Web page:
Pompey then disputed Caesar’s right to hold Gaul until the end of 49 and to stand for the consulship in absentia for 48 BCE. More importantly, he would not allow Caesar to run for consul unless he relinquished his armies. When Caesar crossed the Rubicon and marched on Rome with his troops in 49 BCE, Pompey fled to Macedonia, followed by the Senate. There, he levied a considerable army and obtained some successes against Caesar’s troops after their landing in Dyrrachium. Yet, by failing to pursue at such a critical moment for Caesar’s much smaller army, Pompey threw away the opportunity to crush them. Eventually, he let himself be led into a pitched battle at Pharsalus, where he was defeated (48 BCE). He then sought refuge in Egypt, whose independence he had always championed, but was killed by Achillas, Septimius and Salvius by order of King Ptolemy XIII, who hoped to gain favour with Caesar by murdering his rival.
References to the Play
Gair (81) suggests that the "orange double silk curtains, costing over £4 and 10 yards long, may conceivably have been used either to enclose the Senate house or perhaps the tents of Caesar and Pompey before the battle of Pharsal[us], which is likely to have figured largely in any account of Pompeius Magnus."
Cox Jensen (134) deems it "inconceivable that this drama, now lost, did not include Caesar, although it is remarkable for the focus of its title."
For What It's Worth
Pompey was a very well-known historical personality in sixteenth- and seventeenth-century England, and appeared in several dramatic writings of the period, such as the anonymous Caesar's Revenge (c. 1595) and George Chapman's Caesar and Pompey (c. 1604), as well as the lost "Caesar and Pompey", "Caesar and Pompey, Parts 1 and 2". His severed head is also presented to Caesar by the Egyptians in John Fletcher and Philip Massinger's The False One (c. 1620), and he may have even figured in the lost "Ptolemy".
However, with very few exceptions, in the culture of "the late sixteenth and early seventeenth centuries, Pompey represented little more than an anti-Caesar, a figure who served as a paragon on occasions when Caesar was a model of iniquity, and a providentially necessary antagonist in the conflict which brought the republic to an end" (Cox Jensen, 94).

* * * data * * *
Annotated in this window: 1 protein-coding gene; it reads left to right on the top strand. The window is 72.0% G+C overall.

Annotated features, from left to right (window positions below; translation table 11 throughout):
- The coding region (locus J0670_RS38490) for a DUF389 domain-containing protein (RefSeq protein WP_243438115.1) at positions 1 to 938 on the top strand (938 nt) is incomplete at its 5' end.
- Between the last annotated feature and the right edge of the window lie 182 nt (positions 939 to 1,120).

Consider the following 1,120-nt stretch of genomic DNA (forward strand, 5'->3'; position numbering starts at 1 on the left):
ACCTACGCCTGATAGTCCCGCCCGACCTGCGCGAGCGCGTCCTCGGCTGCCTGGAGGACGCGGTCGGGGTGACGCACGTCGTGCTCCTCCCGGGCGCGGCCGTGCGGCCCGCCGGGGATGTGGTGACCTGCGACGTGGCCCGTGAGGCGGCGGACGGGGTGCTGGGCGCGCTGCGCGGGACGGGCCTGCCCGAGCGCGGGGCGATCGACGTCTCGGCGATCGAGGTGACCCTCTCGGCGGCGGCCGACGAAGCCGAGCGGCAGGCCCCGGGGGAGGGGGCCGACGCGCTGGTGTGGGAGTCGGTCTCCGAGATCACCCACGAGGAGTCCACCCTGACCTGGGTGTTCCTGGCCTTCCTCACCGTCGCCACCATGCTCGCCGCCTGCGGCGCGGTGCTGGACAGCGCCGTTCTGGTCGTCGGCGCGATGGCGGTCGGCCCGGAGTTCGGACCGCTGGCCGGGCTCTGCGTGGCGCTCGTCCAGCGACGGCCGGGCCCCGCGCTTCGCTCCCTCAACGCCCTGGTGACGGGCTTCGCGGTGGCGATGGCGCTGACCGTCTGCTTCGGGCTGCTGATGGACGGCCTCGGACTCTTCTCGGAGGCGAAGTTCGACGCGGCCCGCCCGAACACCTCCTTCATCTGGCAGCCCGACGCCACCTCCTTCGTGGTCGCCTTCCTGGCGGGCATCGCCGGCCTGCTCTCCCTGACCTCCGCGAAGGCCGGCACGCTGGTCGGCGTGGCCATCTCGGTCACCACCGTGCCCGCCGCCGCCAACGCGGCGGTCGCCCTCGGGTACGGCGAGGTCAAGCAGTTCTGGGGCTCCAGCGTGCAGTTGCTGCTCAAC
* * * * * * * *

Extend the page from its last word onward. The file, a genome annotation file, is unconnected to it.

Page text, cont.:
To be sure, in all the extant early modern English plays featuring him as a character, Pompey mainly serves as a foil for Caesar, and whenever his name appears in the title of a play, Caesar's also does.
This particular play may have therefore constituted an intriguingly unique exception to the dominant trend in making Pompey the focal point of attention, or even granting him individual treatment, although it seems highly improbable that Caesar did not make any kind of appearance.
That there was no other play in early modern England after this one to focus primarily on Pompey may even be interpreted as a sign of the fact that this performance might have been not particularly successful, and that at this point it might have become ultimately clear that Caesar was the more effective of the two heroes on stage.
It is also tantalising to wonder what kind of Pompey the audience may have encountered here, whether the glorious leader the republicans lamentably miss in Thomas Kyd's Cornelia (1594) – whose alternative title on the 1595 reprint interestingly was Pompey the Great His Fair Cornelia's Tragedy, a further demonstration of Pompey's popularity in the period – or the much more vacillating, resigned and weaker figure appearing in both Caesar's Revenge (Lovascio, 63—64) and Chapman's Caesar and Pompey (Lovascio, 92—95). Given that he is, unusually, the titular character here, he may even have been portrayed more positively, perhaps against a hostile depiction of his nemesis Caesar, especially if the play encompassed Pompey's defeat at Pharsalus and his subsequent murder.
Site created and maintained by Domenico Lovascio, University of Genoa; updated 15 April 2017.